Would you like to ride your bike on a trail from Banks to Tillamook? Or explore the remote Salmonberry Canyon? How about a stroll from Garibaldi to Barview with views of the Three Graces alongside lovingly restored steam engines?
Scope of work being prepared for complicated planning job in the Salmonberry Canyon
Maybe you’ve heard the middle section of the Salmonberry Trail referred to as the “16 miles of chaos.” That’s a pretty good description, given how much damage that stretch experienced from the 2007 super storm.
The 2007 Great Coastal Gale damaged or destroyed bridges, tunnels and miles of railroad grade in this stretch. Figuring out how and where to get a trail through this remote stretch near the top of the Coast Range is going to take some careful and serious planning and engineering.
Even though we’re still several years away from major trail construction, there’s plenty of work to do to get ready: trail segment planning, engineering assessments, public involvement, permitting, and what feels like a million other things to think about and prepare for. We’ve been busy collectively raising capacity funds to assist with this work, and we need your help.
This segment is an opportunity to bring a face to the conversation of this trail. It’s the heroes, the hikers, and the locals that bring life to the project that can feel intangible to the outside reader. This section can provide future hope from different perspectives, creating solidarity and practicing patience while the trail is under construction. The stories are aimed to inspire participation, conversation, and maybe even self-reflection. * Who / Where / Perspective / Call to Action
The Salmonberry Trail was a focus of conversation last week on set at the Tualatin Valley Community Television studios. In this clip, "Cyclogy Today" TV host and Northwest Bicycle Safety Council president , Ann Morrow, interviews Doug Decker about the history of the Port of Tillamook Bay Railway and the future of the proposed Salmonberry Trail. Decker discusses his role as development director plus the challenges and opportunities the project brings.
Jack Mulder, talks about The Salmonberry Trail planning and contstruction work being completed in Tillamook County along the Coastal Segment of the Salmonberry Trail and the Port of Tillamook Bay Railroad. Mulder is a Commissioner with the Port of Tillamook Bay and the Port’s representative to the Salmonberry Trail Intergovernmental Agency (STIA)
Jack was filmed on Hoquarten Slough in downtown Tillamook and you can hear construction noise coming from a nearby $38.2-million transportation revitalization project. When this project finishes next year, Tillamook will have two new bridges, wider streets, pedestrian paths, and the first segment of the ambitious Salmonberry Trail.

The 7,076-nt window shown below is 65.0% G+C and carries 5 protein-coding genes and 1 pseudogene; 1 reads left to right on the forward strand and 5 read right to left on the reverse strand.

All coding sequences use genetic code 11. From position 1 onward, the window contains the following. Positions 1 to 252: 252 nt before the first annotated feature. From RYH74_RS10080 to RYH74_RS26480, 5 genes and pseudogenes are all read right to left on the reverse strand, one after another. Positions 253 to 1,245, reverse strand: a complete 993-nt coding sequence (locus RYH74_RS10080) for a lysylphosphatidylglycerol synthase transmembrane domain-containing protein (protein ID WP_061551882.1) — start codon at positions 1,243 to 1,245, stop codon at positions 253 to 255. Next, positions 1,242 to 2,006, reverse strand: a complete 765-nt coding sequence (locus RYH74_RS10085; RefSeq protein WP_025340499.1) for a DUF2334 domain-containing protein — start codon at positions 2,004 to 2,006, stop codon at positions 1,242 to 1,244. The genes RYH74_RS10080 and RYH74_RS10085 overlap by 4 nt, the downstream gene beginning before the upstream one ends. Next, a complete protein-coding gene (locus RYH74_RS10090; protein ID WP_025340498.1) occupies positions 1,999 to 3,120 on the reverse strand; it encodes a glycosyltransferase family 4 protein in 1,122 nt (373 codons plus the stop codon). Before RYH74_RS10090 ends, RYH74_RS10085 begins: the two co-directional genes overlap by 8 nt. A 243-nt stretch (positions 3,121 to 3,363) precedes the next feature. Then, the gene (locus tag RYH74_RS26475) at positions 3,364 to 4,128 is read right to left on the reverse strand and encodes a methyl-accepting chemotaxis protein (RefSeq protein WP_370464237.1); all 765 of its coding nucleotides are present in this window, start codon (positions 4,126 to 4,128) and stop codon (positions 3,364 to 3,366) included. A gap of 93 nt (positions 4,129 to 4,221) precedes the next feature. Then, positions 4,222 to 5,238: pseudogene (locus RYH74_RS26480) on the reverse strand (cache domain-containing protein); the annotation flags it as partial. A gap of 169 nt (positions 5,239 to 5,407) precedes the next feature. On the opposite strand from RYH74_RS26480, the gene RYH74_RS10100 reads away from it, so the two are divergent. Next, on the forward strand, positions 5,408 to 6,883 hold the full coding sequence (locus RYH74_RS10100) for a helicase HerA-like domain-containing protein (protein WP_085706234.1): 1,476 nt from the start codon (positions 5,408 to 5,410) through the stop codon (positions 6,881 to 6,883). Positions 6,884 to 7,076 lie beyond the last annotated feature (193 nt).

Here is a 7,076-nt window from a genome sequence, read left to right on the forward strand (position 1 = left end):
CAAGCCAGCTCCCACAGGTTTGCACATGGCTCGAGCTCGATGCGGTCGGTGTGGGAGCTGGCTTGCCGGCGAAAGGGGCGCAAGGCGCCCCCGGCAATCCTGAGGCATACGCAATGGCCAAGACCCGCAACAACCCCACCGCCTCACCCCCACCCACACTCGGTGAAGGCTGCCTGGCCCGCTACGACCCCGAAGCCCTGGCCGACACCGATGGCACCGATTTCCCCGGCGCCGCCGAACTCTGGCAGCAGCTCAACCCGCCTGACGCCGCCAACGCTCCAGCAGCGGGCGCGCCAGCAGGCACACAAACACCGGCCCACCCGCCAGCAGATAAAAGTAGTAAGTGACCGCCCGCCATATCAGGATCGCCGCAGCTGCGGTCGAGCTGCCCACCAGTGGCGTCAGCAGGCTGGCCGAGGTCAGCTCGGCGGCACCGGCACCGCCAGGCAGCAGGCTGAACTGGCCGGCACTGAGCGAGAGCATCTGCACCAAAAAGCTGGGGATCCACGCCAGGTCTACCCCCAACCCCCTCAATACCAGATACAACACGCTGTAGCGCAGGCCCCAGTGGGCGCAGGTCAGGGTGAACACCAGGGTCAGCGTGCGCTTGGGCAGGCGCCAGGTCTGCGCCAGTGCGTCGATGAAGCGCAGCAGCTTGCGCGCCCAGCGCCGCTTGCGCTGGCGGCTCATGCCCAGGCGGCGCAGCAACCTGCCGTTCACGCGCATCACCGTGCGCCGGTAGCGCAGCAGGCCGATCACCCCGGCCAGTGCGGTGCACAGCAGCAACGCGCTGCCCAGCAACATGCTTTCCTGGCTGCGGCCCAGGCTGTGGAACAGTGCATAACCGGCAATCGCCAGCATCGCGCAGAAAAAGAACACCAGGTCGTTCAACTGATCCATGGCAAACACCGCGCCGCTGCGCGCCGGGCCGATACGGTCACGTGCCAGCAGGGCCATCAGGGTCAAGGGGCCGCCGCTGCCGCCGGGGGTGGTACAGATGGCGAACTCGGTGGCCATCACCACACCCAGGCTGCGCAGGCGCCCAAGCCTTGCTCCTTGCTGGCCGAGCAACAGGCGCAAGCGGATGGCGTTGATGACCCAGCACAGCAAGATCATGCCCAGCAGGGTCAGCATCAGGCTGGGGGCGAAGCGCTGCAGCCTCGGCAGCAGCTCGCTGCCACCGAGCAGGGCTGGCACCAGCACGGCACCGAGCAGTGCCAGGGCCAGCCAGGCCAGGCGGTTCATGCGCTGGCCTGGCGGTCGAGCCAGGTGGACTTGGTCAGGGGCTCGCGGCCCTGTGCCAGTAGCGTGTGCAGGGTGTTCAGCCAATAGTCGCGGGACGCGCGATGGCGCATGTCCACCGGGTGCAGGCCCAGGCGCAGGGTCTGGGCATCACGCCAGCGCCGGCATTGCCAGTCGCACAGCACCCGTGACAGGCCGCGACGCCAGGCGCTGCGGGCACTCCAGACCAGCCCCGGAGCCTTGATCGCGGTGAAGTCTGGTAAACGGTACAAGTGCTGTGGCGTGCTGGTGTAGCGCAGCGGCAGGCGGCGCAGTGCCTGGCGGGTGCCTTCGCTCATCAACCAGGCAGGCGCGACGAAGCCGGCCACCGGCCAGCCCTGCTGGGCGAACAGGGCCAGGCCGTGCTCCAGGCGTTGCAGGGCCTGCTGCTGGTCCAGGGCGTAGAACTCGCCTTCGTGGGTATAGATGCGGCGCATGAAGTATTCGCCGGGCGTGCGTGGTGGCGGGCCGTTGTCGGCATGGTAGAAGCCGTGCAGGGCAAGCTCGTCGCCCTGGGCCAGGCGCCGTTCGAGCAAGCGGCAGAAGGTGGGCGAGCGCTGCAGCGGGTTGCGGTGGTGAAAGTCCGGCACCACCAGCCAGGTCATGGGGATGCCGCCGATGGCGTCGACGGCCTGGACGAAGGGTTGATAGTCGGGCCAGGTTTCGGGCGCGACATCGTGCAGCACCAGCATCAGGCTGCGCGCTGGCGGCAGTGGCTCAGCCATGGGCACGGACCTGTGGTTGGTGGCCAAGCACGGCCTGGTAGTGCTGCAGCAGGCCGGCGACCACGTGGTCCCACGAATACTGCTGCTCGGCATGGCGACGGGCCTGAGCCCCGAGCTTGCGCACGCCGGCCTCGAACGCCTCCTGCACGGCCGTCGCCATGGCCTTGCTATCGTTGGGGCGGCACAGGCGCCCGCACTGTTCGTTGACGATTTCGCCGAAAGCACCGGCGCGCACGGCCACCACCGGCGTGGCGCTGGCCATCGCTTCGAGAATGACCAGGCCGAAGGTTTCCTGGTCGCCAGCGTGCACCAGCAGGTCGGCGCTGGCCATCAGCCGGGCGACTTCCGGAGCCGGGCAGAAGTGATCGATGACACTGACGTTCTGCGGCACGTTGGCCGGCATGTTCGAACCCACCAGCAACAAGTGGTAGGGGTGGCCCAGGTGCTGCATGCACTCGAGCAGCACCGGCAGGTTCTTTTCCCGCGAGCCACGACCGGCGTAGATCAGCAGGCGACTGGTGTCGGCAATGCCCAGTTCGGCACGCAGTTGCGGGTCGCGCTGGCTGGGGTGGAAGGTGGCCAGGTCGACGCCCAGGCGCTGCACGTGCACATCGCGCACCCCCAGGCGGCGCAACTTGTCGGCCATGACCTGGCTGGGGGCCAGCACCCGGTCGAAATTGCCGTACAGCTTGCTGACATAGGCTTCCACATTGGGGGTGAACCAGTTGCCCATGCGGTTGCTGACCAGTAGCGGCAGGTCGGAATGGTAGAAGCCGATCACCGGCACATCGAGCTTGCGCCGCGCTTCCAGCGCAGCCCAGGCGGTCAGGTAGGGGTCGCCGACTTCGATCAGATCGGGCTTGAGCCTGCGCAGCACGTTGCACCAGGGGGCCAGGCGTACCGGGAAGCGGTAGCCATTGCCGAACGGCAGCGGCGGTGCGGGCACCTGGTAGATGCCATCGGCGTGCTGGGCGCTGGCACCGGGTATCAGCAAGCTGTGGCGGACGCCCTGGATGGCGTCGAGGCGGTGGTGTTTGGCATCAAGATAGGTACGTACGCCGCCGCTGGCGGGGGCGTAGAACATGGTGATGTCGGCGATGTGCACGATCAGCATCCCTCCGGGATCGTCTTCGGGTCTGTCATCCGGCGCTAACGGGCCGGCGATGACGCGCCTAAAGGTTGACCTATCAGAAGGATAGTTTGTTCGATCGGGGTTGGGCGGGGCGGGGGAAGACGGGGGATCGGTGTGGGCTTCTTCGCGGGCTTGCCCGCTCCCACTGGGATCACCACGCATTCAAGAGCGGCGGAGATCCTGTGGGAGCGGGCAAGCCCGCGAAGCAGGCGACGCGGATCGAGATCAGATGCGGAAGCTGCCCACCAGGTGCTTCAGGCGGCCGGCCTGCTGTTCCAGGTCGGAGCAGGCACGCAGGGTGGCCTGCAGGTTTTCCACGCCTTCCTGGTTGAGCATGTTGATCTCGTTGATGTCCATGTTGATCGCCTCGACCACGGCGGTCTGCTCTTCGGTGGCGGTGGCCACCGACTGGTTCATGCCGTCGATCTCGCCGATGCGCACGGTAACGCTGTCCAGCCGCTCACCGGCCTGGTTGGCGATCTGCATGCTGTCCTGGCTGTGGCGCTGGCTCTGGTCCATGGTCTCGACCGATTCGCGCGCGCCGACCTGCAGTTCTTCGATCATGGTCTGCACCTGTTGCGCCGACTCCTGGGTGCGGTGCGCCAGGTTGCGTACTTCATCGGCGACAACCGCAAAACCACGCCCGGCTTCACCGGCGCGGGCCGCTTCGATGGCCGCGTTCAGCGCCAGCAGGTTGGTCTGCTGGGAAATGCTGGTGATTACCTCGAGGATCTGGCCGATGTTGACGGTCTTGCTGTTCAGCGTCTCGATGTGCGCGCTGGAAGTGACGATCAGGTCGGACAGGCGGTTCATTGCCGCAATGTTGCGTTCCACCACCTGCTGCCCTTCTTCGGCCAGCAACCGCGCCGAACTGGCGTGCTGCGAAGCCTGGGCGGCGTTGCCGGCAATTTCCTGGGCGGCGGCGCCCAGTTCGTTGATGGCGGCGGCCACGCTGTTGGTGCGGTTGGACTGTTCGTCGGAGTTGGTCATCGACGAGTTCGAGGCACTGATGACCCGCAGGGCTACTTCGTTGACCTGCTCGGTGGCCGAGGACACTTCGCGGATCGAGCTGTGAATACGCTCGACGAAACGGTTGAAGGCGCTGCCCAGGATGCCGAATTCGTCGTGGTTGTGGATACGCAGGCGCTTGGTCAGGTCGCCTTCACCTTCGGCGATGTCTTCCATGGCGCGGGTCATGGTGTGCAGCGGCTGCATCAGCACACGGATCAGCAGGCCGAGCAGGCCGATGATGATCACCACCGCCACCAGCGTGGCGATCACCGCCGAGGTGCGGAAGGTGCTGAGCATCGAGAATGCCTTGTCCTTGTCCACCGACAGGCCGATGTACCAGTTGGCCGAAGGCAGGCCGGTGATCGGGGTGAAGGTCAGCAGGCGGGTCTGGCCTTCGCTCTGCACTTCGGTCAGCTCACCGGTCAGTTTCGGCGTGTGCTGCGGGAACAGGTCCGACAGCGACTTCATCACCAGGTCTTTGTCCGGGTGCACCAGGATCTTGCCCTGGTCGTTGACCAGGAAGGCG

Even though we’re still several years away from major trail construction, there’s plenty of work to do to get ready: trail segment planning, engineering assessments, hazardous material surveys, public involvement, marketing plans, economic and health benefit studies, permitting, and what feels like a million other things to think about and prepare for.
Portland television stations have been taking note of the proposed Salmonberry Trail this summer. Check out these two stories, the first by Kaitlyn Bolduc at KPTV Channel 12 shot in June 2017, and the second by Chris Liedle at KATU Channel 2 broadcast in August. We appreciated that in both cases, the reporters reminded viewers that the trail doesn’t exist yet and that entry into the area is dangerous and prohibited.
Three years of inventory and analysis are coming to a close for the environmental/planning contractor hired by Tillamook County examining possible hazardous material sites along 62 miles of the Port of Tillamook Bay (POTB) railroad that could eventually become part of the proposed Salmonberry Trail. The assessment work, funded by a three-year Environmental Protection Agency (EPA) ‚Äúbrownfields‚Äù grant, has involved a comprehensive corridor study, site inventory and ranking for approximately 30 individual sites, and four on-site investigations involving soil and groundwater testing.
Salmonberry Trail project followers will know that our planning energy this summer and fall is focused on the “Valley Segment,” which stretches from the western Washington County town of Banks to just past the Reehers Camp area in the Tillamook State Forest. The goal of the segment planning work is to begin developing alignment and pre-engineering details that can feed the final design and construction process.
Viewers in the Portland area were treated to an inside look at the Salmonberry Trail project by KPTV Channel 12. The story, which aired on July 18, 2017, describes the great potential and the planning associated with Oregon's most ambitious rail-trail project. It also provides an important reminder the trail doesn't exist yet and is not safe or open to public access. Here's a link to the story.
Construction of the Pacific Railway and Navigation Line took six years (1905-1911) and included 13 tunnels and 60 bridges, 35 of which were more than 100 feet long. The original wood trestle bridges were replaced with steel like this one in the mid 1920s. During the flood, high water washed around this steel bridge and its concrete abutments threatening to leave it disconnected from the main line.